Back in the day, my family spent lots of time consulting the dictionary for correct spelling or precise meanings. But we also liked to make up words. My sister was the best at this. She coined a term for "scout's honor" that all of us use to this day. The term is "lart." If you say, for example, "I have a crush on Ian LaPage," and your sister says, "no way," you can say "lart" to show her how serious you are. If you go against lart, the punishment is two hits in a tender area (in your upper half). The punishment was rarely needed. The sanctity of "lart" was as deep as our loyalty to the family.

For some reason, all us Noels are pretty squeamish about vulgar words. We even have some acronyms that we used in place of bathroomy words: BAF (for "blow a ____") and TAS (for "take a _____"). My mom came up with one she only needed to use a couple times: GAF ("gushing amniotic fluid").

My family is not alone in our prudishness. Jesse Sheidlower wrote an article on that explores how difficult it's been to get vulgar words in the dictionary ("Can a Woman 'Prong' a Man? Why It's So Hard to Put Sex in the Dictionary"). For dictionary editors, defining a word can mean dealing with stereotypes, in this case about sexual practices.

Perhaps each family or social group should have their own dictionary. It could not only help the outsider decipher the group's lexicon ("I ate All the cookie batter--LART!"), but also reveal their values and priorities. In my family's case, the priorities would be to not utter a bathroom word and to prevent embarrassing gullibility. Worthy causes, I suppose.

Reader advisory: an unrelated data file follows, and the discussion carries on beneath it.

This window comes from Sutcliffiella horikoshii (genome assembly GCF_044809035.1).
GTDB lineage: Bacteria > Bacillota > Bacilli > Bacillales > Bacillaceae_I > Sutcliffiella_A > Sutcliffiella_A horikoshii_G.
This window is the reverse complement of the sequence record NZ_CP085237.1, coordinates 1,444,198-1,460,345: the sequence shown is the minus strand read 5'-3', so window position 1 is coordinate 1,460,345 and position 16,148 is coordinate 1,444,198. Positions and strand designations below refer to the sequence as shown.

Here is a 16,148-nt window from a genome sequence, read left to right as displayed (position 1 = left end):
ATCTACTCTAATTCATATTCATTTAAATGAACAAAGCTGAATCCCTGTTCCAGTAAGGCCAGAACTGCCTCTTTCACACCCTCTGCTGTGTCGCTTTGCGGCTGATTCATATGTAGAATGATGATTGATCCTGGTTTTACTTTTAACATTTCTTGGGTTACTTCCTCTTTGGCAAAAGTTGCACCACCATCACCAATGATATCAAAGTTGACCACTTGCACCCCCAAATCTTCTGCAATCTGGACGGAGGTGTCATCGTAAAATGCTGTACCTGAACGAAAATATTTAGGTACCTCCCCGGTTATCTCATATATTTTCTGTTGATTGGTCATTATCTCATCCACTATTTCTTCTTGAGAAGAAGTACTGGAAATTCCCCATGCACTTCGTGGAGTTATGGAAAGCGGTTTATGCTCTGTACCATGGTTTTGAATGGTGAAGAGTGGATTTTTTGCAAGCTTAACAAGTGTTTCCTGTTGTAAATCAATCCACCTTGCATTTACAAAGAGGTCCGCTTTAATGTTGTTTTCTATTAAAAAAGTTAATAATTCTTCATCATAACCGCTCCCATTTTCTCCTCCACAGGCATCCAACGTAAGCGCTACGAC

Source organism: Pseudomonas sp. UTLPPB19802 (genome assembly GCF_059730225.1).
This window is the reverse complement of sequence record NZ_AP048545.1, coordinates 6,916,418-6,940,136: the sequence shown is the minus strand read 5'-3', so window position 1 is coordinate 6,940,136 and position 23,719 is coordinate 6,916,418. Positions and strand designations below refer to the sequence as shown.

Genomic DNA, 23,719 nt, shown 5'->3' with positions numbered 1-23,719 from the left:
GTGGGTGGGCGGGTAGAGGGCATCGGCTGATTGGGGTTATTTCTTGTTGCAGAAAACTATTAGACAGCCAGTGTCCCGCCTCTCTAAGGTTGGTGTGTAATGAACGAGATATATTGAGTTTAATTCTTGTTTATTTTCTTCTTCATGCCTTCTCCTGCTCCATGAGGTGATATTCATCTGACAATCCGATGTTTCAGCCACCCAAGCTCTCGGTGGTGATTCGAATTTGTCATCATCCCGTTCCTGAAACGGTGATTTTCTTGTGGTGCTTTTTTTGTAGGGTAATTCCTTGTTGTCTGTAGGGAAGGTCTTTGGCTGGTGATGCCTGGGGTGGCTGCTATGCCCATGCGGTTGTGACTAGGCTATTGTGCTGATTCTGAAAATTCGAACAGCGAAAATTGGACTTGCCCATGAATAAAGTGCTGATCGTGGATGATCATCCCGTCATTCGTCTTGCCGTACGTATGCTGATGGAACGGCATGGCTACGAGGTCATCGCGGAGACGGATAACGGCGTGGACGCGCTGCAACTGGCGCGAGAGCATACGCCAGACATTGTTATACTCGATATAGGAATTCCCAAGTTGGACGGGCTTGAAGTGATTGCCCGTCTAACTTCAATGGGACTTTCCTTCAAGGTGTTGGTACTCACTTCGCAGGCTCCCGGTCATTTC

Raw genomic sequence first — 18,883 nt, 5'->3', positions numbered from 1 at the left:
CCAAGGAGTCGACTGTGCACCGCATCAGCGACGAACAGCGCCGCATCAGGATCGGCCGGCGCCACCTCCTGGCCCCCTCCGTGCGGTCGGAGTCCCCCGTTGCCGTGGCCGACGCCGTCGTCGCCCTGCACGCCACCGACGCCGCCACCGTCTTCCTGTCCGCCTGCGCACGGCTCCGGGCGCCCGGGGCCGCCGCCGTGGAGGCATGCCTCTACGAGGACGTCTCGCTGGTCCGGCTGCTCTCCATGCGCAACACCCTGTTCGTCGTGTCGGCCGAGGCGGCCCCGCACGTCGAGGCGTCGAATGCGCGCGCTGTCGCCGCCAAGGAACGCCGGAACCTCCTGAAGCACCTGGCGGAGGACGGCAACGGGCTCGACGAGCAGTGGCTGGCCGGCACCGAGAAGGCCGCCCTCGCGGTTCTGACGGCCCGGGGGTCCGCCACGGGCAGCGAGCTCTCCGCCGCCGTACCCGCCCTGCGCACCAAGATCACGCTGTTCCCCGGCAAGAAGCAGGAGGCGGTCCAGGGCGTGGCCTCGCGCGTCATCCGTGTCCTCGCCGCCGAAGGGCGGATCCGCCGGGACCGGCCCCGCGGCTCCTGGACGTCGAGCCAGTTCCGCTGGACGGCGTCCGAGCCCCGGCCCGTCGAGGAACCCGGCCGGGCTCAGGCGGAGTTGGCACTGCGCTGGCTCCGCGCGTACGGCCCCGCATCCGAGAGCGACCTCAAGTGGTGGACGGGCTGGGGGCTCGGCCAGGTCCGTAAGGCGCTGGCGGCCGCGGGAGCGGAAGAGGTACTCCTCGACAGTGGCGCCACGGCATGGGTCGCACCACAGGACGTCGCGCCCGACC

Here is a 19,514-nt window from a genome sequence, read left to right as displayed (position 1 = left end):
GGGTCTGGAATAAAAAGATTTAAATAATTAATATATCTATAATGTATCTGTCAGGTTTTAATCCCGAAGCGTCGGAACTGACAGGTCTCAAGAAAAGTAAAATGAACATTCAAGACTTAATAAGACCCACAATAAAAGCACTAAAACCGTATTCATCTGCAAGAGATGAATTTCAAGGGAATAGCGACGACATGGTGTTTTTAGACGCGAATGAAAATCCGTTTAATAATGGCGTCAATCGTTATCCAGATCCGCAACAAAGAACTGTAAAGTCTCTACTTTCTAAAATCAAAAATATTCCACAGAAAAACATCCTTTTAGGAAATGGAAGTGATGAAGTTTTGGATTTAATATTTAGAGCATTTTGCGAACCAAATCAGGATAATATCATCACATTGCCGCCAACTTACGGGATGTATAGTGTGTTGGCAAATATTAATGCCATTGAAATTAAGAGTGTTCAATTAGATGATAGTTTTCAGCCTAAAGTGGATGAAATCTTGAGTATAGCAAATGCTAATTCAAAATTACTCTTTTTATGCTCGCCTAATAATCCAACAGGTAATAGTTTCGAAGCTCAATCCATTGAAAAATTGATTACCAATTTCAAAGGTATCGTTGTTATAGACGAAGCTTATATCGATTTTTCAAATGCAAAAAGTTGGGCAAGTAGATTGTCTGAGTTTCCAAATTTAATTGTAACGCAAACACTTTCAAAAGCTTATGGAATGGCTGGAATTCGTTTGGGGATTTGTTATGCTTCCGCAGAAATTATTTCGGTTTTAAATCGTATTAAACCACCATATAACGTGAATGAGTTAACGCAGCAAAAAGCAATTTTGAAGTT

Saturday, October 3, 2009

Christopher Noel and Green Mountain Prose

Here are some fascinating facts about my brother Chris:

  1. When he was 11, he sat up in bed in the middle of the night and called out, "Purple, purple, PURPLE!" Then he flopped back down to his pillow, still sound asleep.
  2. As a teenager and aspiring writer, he made himself an office in the long thin closet off his bedroom. He tacked up pithy and amusing quotes by Woody Allen and typed out poems and short stories.
  3. When he was about 3, he and my mom said good-bye to my dad, who was leaving for work. After my dad shut the door, Chris turned to my mom and said solemnly, "There goes a great man."
  4. He searches for Bigfoot and he wrote a book about it. Really. Here's his Web site:
  5. He's very funny. He's done standup comedy at the MFA program where he teaches.
  6. He baby-sits for my kids and only charges $25/hour.

If you're a writer, you might want to meet Chris. He has a freelance business as a manuscript editor called Green Mountain Prose. So if you've written a book, or some chapters of a book, or a short story, or an essay, and you're feeling unusure about whether they're publishable, you could send them to my brother (or his able business partner and fellow editor Ellen Lesser) and he would read and critique them. He's very good at this, people. He's been teaching at one of the best MFA programs in the country for over 20 years. So you'll be in good hands. And you just might learn something (or a LOT) about Bigfoot.